Ring-necked Parakeets remains extremely rare in this part of the county, with the Woking area seemingly their southern breeding limit in Surrey. However, in November and December birds seem to move about a bit, and are often recorded in places they aren’t normally found. Perhaps they’re on the hunt for well-stocked bird tables and gardens, as their regular food sources closer to London diminish? Whatever the case, in the past week birds have been seen in Farnham, Farnborough and, just a short walk to the north of my patch, Wonersh.

There was no doubting the raucous call of this bird on Saturday, as it remained out of sight in the Eastwaters part of Thorncombe Park estate. I’ve only had 2 previous records here, and in total the historic number must be something like 6 or 7. This individual was part of a fine half hour of birding at Mill Pond, which is becoming busier by the day.

An obscured Little Egret, Mill Pond, 11/11/2017
Also present in the drizzle on Saturday afternoon was a preening Little Egret, remaining remarkably hidden in the vegetation at the southern end. Still rare here (this being the 4th of 2017), this species is even more unusual actually on the deck, though the presence of secluded, vegetated ponds and a large heronry in the area may draw more in as the winter sets in. Certainly, this species is back on the River Wey water meadows locally, and I’d seen birds at both the Godalming Lammas Lands and Unstead earlier in the day.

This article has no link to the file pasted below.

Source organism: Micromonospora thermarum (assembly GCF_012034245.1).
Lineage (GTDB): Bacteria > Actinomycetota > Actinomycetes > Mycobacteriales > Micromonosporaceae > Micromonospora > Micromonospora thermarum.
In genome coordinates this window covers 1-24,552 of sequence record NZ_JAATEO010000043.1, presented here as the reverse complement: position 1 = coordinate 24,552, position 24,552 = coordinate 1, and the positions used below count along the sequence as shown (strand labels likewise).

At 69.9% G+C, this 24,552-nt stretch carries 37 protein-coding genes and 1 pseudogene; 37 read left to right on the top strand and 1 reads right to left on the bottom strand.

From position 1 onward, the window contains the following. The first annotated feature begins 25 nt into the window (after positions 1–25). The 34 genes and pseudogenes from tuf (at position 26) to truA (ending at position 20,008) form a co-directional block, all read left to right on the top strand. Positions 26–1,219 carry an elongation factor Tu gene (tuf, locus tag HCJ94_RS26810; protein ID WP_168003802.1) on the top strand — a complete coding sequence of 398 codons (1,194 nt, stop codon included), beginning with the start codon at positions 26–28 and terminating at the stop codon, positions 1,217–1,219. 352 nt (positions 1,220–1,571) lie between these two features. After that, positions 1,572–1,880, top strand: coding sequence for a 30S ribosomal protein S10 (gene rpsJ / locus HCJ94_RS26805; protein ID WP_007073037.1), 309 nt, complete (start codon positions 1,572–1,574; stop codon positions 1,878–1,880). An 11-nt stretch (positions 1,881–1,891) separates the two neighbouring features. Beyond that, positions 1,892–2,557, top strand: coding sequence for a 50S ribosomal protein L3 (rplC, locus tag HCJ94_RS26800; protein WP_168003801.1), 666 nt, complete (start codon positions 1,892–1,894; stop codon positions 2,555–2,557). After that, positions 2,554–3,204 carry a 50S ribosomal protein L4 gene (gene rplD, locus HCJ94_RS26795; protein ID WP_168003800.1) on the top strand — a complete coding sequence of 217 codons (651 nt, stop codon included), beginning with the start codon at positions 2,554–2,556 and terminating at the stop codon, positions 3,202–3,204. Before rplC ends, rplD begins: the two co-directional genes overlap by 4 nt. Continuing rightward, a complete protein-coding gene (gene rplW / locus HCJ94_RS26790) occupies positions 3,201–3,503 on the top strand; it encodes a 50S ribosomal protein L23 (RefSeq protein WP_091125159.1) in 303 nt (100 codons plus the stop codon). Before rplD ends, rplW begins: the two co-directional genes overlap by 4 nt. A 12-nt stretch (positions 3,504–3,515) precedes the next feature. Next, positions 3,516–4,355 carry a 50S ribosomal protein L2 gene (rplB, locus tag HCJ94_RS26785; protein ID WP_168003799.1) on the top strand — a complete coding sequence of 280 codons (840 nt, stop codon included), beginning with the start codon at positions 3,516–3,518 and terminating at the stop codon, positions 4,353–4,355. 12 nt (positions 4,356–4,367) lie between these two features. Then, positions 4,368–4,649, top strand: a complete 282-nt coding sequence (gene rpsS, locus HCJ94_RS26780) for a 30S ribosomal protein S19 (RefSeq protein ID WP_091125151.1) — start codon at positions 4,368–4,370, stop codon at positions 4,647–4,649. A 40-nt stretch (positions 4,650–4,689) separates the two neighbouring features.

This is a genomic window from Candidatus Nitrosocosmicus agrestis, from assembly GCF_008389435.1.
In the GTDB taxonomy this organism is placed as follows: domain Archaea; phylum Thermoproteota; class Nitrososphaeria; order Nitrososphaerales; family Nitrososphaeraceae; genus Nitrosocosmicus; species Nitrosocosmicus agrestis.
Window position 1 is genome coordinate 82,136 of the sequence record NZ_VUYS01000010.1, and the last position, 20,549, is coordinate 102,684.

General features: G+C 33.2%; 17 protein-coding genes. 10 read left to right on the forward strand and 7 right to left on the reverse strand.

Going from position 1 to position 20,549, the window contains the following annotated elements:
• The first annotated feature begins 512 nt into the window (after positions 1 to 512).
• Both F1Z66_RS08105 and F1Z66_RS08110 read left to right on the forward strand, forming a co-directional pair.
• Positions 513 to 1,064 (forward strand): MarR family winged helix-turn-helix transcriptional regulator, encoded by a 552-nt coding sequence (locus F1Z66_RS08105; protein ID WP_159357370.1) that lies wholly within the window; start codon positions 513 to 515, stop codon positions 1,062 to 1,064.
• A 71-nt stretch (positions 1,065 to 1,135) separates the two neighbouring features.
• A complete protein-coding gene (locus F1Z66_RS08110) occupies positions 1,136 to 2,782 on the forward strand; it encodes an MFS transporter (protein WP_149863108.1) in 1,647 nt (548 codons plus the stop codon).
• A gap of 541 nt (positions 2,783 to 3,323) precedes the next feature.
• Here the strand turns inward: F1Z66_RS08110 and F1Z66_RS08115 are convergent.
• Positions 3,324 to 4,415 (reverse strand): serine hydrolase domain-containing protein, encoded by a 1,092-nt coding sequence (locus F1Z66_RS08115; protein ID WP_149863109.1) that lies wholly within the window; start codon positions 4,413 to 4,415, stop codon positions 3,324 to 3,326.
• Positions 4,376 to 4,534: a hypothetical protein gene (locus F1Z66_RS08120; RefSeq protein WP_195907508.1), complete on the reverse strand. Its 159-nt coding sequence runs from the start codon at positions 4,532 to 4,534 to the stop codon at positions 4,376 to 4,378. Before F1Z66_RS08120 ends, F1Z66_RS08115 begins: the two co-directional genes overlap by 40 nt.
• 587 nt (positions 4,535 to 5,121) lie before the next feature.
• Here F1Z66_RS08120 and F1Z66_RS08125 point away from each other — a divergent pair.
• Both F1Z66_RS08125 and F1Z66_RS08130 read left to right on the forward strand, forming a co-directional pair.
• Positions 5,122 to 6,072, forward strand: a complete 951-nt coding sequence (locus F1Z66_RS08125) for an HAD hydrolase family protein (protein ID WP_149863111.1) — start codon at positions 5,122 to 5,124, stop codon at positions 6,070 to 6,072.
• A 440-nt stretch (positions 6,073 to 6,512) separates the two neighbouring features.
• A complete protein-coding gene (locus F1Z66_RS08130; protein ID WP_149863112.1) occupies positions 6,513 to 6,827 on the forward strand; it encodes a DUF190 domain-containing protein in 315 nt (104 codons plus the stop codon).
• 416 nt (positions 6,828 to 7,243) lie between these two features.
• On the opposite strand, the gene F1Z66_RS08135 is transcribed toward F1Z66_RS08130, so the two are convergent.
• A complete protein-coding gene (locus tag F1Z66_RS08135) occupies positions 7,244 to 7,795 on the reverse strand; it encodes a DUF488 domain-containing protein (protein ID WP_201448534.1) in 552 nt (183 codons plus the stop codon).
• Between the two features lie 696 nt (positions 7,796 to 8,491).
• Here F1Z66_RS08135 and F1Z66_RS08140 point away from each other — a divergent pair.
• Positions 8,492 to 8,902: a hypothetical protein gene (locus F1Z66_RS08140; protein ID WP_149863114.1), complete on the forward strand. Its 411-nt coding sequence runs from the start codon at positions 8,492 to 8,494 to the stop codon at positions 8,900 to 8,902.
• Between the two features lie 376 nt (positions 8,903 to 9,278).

Also of note were two Hawfinches north, and a late Chiffchaff. On Sunday I was restricted to a fairly brief visit in the morning, and checked out New Barn, which has become increasingly quiet as autumn movement ceases. However, I still managed a single Hawfinch – there’s definitely a small flock hanging out there. Later in the day I got some decent gulling in at Selsey, an educational outing which merited its own post.

8th-10th & 13th-14th

I acheived my Water Rail goal last week, with a single bird squealing in Phillimore on the 8th. Hopefully more will move in during the coming weeks. Aside from this pleasing record, Winkworth remains as disappointing as ever, and even the Hawfinches seem to have no interest in the site. The biggest total I managed last week was a group of 4 at New Barn, though a prolonged search there would surely yield many more.